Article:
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The Persuader

My personal blog, started in 2006. No paid posts.



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04.12.2020

Facebook prefers bots

If I was on Facebook for personal stuff, I’m certain I could repeat those days where I found over 200 bots per day, but these days I’m only reporting the ones that hit groups or client pages.
   However, I’d say over 90 per cent of the applicants to one of the groups are bots or at least accounts running automated scripts to get into groups to hide their other activity, or to bombard those groups with spam. Facebook has improved its ratio of getting rid of them, but it still leaves roughly half untouched. In other words, if you are running Facebook bots, you’ll have a one in two chance that Facebook’s own people will give you a pass because they can’t tell what bot activity looks like. Little has changed since 2014.


Two Facebook accounts using the same software, it seems, getting caught on a group page. Both were reported, only one was taken down, despite them using the same techniques.

   I thought I’d also grab some screenshots on how automated activity is actually preferred on Facebook, too. I’ve mentioned this here before but here’s an illustrated example from Lucire’s page.
   First up, an automated addition that has come via IFTTT, which picks up the Tweets (also automated) and turns them into Facebook posts. This looks pretty good, and there’s even a preview image taken from the page.

   Let’s say I want to tag the company involved and remove the signature line. Facebook now lets me do this without starting a new line for the tagged business, so that’s an improvement on where we were half a year ago, where it was impossible using the new look.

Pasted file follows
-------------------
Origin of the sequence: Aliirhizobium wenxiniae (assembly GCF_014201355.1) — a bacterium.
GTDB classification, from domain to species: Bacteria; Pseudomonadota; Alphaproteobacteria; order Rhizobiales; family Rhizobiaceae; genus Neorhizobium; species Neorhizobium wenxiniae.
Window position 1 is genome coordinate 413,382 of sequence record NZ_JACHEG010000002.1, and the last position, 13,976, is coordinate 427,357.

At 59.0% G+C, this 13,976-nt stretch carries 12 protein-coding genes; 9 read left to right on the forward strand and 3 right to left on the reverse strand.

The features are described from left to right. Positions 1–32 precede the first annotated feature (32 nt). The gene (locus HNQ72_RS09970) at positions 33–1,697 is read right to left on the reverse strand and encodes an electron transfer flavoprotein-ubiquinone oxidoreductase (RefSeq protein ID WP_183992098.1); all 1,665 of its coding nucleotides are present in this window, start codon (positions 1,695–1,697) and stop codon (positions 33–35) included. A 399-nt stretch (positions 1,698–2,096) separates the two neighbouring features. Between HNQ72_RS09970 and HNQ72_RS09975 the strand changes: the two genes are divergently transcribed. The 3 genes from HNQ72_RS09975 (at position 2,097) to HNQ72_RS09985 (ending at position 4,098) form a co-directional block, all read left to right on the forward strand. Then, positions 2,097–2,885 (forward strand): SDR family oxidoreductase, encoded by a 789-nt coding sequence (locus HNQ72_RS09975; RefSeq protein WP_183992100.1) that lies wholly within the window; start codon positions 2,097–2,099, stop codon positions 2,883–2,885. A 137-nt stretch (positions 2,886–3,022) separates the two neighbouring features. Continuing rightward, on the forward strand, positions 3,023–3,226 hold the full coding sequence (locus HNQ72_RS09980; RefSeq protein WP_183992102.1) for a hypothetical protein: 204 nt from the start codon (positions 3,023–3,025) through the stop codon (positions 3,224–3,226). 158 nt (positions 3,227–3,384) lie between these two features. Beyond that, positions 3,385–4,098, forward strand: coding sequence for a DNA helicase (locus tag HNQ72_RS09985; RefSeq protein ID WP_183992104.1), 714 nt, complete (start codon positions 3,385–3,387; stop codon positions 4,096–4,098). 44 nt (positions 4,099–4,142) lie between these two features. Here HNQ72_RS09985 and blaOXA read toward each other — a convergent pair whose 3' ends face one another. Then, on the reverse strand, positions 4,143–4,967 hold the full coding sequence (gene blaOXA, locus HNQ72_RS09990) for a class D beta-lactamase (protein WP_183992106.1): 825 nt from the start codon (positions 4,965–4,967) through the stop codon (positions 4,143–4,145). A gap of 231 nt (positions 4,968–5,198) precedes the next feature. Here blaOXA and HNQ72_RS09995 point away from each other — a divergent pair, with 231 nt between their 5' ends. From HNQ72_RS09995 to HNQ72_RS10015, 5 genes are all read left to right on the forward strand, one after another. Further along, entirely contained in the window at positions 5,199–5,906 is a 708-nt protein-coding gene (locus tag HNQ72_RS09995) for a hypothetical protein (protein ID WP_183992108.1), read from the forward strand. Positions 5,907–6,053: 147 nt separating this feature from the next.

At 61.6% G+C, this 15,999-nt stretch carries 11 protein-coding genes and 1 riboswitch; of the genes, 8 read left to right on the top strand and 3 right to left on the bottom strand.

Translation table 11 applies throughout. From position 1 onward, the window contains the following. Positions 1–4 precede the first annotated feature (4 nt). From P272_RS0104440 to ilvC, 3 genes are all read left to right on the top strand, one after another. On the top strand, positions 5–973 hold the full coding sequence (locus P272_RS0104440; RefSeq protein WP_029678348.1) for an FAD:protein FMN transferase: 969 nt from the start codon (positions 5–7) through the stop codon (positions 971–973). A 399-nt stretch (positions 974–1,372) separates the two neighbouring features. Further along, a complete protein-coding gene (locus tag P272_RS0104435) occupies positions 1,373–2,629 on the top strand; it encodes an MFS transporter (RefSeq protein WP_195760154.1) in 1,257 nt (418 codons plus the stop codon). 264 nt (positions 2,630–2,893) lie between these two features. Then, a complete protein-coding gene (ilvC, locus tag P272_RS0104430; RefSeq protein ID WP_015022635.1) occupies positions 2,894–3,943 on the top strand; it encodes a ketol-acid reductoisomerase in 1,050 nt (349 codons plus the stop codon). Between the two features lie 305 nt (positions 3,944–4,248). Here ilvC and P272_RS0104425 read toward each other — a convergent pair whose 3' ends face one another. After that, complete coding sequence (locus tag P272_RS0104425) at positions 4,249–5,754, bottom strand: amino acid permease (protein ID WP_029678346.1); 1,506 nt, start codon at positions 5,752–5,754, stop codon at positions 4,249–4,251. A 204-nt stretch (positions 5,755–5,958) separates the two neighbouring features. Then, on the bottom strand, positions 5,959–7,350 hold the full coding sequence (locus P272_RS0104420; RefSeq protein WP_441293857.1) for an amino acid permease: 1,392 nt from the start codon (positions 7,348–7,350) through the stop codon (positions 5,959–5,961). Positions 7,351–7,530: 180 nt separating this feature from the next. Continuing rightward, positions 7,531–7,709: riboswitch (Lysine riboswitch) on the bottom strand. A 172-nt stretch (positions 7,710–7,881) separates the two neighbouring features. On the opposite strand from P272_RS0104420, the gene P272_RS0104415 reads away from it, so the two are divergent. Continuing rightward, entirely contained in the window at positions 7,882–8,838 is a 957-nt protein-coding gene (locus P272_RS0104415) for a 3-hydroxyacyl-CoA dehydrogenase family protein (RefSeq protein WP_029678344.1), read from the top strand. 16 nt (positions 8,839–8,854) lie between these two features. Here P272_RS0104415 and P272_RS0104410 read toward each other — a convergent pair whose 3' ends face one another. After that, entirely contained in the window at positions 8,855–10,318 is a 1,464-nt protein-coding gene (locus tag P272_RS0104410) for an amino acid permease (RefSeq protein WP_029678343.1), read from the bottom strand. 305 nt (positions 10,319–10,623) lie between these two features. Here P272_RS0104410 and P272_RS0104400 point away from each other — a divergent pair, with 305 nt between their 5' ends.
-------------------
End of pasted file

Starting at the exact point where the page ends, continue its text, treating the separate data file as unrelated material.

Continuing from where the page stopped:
So far so good—at least till I hit ‘save’ and the preview image vanishes.

   I usually get the logo only when I feed in a post from scratch directly on to Facebook (assuming Facebook doesn’t corrupt the link and turn it into a 404). In other words, automated, or bot, activity gives you a better result than doing things directly on the site.
   I realize I could add some lines into the code to force the Facebook scraper to seek out the biggest image, but then we’re going into territory beyond that of the average user, and frankly I’m not skilled enough to do it in PHP. And why doesn’t Facebook require that of the bot when it picked up the page to begin with?
   That’s enough for today—I only wanted to illustrate that earlier example as I didn’t do it properly earlier in the year, and give a fresh bot warning. They’re still out there, and I’m betting most pages and groups have inflated numbers where non-humans are messing up their reach—and that’s just fine for Facebook knowing that people will have to pay to get around it.

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Filed under: internet, technology, USA—Jack Yan @ 02.12

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